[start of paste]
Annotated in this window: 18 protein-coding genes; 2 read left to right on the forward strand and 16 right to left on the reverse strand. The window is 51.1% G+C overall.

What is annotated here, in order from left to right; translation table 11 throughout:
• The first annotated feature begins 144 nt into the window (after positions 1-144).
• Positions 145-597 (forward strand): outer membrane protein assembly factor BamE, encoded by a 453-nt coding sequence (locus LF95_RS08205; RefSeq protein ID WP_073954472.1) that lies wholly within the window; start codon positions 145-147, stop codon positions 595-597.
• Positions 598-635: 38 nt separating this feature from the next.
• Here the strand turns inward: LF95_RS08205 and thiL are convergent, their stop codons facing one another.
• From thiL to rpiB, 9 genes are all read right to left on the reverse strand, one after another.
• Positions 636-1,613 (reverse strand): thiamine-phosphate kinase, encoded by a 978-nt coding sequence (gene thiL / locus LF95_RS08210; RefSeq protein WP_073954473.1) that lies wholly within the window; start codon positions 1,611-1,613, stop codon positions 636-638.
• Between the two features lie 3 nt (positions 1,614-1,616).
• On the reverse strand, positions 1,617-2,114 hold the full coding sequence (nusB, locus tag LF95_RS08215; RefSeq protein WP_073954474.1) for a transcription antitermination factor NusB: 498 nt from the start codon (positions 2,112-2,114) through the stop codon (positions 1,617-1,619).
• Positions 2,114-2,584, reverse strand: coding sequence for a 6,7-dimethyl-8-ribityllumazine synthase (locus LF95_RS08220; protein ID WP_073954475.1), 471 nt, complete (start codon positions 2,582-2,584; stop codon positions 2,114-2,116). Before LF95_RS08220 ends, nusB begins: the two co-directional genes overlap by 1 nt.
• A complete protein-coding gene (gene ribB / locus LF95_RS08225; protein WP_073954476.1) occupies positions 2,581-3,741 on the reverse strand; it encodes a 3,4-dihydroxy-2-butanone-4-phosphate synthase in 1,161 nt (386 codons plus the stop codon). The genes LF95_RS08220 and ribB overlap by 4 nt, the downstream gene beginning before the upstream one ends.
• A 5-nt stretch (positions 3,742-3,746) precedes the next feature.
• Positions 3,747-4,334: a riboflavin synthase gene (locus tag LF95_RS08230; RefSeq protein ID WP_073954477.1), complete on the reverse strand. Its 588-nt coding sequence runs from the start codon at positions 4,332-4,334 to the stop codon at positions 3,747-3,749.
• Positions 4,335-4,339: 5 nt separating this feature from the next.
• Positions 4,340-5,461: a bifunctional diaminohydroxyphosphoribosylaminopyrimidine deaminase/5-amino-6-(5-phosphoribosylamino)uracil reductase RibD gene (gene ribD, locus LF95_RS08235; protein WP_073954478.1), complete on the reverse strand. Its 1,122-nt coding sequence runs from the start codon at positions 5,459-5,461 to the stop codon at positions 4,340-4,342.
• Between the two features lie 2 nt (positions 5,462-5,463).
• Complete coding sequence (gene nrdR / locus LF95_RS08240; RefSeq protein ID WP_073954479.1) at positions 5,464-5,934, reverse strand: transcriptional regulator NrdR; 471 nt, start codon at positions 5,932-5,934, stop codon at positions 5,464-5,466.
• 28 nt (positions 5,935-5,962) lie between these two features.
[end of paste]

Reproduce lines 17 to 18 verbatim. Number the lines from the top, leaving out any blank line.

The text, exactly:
• Between the two features lie 2 nt (positions 5,462-5,463).
• Complete coding sequence (gene nrdR / locus LF95_RS08240; RefSeq protein ID WP_073954479.1) at positions 5,464-5,934, reverse strand: transcriptional regulator NrdR; 471 nt, start codon at positions 5,932-5,934, stop codon at positions 5,464-5,466.